A free copy of the BlackHole exploit kit is available on several file-sharing sites, lowering the cost of entry for budding cybercriminals, experts warned this week.
The BlackHole exploit kit, which generally sells in underground forums for $1,500 per annual license, allows for the silent installation of malware on unpatched systems. First introduced last year, BlackHole contains a collection of exploits primarily targeting Windows machines, as well as the applications installed on those systems.
The kit is user-friendly, even for amateur hackers, and features an administrator panel that shows statistics of successful exploitation per vulnerability, operating system, browser and country, Aviv Raff, CTO of cyber threat management firm Seculert, told SCMagazineUS.com on Tuesday. It also allows its owners to set rules specifying which malware to unleash, based on a victim's country.
“Even the less talented cybercriminals can now get hold of this ammo and use it to automatically install malware, as they don't need to pay for the exploit kit,” Raff said.
The free version is not the most updated edition of BlackHole, however, Raff said. It does not contain some exploits targeting newer vulnerabilities, which are included in the latest version, which still costs money.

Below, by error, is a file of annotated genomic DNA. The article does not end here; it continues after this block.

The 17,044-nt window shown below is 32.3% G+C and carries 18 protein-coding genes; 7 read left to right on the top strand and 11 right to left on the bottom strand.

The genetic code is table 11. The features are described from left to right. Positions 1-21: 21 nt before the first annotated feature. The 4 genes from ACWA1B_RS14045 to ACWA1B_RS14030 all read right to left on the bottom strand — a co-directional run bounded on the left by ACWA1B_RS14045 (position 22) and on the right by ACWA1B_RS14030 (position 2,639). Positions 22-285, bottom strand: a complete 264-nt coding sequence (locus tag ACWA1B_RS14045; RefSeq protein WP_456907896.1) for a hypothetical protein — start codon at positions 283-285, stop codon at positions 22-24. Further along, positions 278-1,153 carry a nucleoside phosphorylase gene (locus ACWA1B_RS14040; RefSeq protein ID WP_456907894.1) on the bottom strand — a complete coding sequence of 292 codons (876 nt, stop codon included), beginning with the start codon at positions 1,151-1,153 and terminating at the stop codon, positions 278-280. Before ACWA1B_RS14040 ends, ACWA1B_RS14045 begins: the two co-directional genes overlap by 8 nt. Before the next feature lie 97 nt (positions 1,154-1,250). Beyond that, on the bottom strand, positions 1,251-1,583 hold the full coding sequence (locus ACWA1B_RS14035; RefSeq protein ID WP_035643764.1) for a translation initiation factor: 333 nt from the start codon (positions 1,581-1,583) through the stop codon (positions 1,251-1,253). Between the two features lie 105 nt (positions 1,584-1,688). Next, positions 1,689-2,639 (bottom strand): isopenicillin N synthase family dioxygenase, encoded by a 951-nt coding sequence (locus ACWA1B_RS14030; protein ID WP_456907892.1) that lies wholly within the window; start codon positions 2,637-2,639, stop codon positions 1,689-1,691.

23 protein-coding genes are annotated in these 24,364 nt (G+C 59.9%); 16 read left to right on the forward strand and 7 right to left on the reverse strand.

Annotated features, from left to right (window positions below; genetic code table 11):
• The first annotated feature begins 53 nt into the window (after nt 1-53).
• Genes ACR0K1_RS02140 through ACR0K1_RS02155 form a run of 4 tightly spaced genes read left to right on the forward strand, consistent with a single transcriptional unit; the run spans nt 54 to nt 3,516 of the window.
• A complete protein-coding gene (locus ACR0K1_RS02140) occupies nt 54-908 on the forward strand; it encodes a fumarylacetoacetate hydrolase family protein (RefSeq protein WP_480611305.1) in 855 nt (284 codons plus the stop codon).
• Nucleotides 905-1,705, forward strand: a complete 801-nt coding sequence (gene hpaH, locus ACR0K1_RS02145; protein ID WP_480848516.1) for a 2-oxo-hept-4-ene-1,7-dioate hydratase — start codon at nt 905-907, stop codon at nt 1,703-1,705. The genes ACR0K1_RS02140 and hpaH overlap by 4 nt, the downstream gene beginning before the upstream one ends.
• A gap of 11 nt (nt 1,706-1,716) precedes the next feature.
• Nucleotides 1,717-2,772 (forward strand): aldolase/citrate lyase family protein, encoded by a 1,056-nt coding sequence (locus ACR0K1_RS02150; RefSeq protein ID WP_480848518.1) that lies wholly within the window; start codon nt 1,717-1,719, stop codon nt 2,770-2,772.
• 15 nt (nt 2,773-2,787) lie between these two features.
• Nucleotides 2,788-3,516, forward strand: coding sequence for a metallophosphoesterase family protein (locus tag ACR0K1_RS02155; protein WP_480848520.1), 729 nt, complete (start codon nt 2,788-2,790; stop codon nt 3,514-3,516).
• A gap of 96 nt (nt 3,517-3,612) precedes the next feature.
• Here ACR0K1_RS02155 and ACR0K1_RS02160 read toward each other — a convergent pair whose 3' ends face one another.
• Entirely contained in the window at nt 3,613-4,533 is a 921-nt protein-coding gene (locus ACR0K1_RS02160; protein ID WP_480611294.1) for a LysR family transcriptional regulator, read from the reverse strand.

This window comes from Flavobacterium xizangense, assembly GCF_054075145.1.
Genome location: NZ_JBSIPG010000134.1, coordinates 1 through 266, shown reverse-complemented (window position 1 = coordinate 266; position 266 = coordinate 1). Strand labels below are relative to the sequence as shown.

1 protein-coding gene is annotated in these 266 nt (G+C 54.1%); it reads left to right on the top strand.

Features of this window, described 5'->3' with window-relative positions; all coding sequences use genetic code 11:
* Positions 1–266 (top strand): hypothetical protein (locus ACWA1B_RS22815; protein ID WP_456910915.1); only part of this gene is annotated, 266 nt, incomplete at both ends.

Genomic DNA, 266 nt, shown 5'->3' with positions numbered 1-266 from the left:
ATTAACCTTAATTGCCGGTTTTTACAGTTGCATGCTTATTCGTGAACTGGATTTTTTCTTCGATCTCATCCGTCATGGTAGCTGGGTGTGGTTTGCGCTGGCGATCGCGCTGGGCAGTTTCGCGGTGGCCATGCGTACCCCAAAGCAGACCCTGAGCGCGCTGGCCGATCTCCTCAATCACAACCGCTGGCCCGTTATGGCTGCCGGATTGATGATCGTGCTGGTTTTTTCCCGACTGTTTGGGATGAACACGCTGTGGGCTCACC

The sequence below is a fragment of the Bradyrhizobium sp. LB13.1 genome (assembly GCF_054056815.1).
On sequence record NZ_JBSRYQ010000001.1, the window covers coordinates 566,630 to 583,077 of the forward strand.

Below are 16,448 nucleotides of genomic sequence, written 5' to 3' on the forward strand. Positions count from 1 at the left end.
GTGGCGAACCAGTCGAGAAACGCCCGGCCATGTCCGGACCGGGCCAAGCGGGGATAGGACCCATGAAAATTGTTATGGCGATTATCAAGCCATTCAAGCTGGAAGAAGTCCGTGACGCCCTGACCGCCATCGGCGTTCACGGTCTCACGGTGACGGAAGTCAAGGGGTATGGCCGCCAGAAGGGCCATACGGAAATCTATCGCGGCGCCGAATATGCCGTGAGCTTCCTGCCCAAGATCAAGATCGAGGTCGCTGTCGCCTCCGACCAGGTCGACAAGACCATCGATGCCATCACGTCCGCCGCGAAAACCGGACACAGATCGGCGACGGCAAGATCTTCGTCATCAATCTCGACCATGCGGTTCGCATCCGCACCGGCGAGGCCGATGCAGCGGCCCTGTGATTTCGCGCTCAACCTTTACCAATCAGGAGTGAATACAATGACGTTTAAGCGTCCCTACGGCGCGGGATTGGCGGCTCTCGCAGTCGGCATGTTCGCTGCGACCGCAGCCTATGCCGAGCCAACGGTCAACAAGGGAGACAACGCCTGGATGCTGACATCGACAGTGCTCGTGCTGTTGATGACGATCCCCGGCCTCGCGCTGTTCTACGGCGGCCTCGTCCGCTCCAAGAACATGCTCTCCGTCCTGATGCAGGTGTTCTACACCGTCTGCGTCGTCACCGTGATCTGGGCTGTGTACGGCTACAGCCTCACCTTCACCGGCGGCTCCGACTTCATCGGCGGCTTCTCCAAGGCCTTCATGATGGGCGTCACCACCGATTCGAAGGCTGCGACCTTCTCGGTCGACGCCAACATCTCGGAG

The release of BlackHole comes just weeks after the source code of the Zeus malware kit was leaked on several underground forums.
“Zeus, like any other malware, can be installed by exploit kits like BlackHole,” Raff said. “The leakage of Zeus was like giving away a machine gun for free. Giving away exploit kits, like BlackHole, is like providing the ammo.”HD Moore, chief security officer at Rapid7, and founder and chief architect of the open-source pen testing framework Metasploit, told SCMagazineUS.com on Tuesday that the BlackHole release may have been accidental, considering the code has been obfuscated, making it difficult for someone to modify, customize or update the kit.
Those who download the free copy of BlackHole will be able use its exploits but won't be able to get updates or use many of the kit's capabilities since the source code was meant for one particular user, Moore said.
"This differs significantly from the Zeus leak, in which the complete, unencoded source code was made available," he said.